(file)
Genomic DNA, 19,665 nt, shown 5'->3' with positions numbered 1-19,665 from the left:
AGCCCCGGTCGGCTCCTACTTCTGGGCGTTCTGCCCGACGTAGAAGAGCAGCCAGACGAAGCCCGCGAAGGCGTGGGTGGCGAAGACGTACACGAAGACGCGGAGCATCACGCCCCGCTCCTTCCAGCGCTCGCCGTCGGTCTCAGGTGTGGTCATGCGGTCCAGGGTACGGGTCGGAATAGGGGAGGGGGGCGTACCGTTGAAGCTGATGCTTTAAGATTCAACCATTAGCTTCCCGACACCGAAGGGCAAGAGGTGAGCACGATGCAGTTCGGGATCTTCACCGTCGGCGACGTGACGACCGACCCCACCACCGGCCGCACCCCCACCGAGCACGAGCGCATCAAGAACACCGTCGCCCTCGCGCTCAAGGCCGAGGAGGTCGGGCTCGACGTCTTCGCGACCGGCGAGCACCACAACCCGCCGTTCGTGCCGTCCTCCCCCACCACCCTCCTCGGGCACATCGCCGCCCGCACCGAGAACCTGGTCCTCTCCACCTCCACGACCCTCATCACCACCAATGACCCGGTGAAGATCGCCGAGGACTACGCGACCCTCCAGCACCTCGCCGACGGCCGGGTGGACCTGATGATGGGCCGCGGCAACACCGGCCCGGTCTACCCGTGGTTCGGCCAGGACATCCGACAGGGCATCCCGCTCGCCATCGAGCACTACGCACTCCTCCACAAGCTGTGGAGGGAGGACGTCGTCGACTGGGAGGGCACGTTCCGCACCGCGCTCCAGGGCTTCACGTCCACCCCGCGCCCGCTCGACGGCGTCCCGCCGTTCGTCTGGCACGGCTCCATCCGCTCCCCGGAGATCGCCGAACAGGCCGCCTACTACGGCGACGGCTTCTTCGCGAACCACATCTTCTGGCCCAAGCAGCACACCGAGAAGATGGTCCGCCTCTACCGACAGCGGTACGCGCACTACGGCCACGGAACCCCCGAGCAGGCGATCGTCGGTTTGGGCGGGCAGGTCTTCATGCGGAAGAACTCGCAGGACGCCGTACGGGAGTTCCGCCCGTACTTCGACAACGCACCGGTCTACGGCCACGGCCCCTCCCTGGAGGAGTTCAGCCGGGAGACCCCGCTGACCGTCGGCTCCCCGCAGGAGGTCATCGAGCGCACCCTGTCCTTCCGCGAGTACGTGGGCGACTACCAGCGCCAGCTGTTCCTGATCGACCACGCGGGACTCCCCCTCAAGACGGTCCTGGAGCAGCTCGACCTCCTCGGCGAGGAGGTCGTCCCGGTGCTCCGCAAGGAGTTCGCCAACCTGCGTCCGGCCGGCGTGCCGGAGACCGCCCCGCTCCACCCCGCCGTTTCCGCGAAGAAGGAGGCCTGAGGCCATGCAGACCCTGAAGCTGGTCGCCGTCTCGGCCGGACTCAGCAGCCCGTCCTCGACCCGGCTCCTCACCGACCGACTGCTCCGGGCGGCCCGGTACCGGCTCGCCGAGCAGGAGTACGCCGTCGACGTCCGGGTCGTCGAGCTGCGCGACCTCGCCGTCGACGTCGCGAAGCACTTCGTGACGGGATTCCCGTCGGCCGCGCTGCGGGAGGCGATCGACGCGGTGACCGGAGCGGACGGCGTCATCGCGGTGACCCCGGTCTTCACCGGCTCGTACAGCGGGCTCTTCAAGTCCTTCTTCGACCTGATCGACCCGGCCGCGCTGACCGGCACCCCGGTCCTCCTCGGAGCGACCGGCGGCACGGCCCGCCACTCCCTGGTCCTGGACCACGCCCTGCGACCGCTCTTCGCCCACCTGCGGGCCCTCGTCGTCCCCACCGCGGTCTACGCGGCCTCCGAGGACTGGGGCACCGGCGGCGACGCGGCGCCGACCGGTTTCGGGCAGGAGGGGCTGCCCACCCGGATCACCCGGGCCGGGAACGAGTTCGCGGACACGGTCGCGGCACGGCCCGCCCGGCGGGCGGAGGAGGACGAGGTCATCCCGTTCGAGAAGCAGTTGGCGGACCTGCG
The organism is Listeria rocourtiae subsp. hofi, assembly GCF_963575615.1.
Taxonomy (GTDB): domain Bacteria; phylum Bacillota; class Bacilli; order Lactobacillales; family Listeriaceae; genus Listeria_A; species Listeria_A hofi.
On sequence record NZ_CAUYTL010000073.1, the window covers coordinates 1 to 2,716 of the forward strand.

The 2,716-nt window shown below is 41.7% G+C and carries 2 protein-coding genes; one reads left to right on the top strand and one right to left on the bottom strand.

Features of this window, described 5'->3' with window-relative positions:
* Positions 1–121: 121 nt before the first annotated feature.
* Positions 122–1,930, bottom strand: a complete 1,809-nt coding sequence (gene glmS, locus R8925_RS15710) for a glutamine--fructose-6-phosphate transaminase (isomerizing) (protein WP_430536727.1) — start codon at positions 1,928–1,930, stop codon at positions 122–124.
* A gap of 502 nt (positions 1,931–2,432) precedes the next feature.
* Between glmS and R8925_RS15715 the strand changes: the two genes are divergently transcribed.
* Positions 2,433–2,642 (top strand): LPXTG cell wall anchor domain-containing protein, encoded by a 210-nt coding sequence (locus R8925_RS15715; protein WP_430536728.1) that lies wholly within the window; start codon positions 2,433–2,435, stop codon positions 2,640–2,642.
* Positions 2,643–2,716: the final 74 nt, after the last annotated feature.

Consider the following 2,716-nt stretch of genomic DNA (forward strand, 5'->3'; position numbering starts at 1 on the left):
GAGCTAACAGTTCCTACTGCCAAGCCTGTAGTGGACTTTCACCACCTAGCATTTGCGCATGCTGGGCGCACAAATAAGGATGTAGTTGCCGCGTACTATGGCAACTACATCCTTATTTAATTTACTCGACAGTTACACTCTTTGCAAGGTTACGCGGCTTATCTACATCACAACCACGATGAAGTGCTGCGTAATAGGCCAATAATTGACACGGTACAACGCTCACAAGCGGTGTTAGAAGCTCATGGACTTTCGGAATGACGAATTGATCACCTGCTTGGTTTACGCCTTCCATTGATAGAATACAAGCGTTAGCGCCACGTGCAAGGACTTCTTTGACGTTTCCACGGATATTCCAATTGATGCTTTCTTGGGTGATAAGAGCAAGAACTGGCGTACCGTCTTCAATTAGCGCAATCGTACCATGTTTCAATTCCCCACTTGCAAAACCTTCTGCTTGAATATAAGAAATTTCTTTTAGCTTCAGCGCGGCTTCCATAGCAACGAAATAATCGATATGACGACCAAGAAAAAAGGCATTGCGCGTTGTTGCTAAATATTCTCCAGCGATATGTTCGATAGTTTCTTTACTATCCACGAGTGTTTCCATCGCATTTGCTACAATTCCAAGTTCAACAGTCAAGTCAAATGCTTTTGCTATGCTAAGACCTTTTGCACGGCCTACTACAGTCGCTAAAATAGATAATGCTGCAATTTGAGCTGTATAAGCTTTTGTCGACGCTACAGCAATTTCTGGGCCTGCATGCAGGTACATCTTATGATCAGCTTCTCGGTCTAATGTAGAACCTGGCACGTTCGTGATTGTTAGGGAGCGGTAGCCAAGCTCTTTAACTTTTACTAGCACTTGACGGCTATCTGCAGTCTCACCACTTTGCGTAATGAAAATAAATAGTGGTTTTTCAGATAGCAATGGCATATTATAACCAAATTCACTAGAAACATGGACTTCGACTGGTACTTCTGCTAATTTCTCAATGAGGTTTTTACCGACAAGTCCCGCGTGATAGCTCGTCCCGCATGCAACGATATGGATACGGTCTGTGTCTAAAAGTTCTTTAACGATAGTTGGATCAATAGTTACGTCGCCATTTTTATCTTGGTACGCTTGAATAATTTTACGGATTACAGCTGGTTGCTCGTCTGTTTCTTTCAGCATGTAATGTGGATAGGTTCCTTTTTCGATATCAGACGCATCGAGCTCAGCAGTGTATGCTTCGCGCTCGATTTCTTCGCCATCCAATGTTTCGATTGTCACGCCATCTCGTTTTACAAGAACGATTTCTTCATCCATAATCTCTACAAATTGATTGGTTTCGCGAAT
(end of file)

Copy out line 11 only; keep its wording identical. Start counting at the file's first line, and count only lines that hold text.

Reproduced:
* Between glmS and R8925_RS15715 the strand changes: the two genes are divergently transcribed.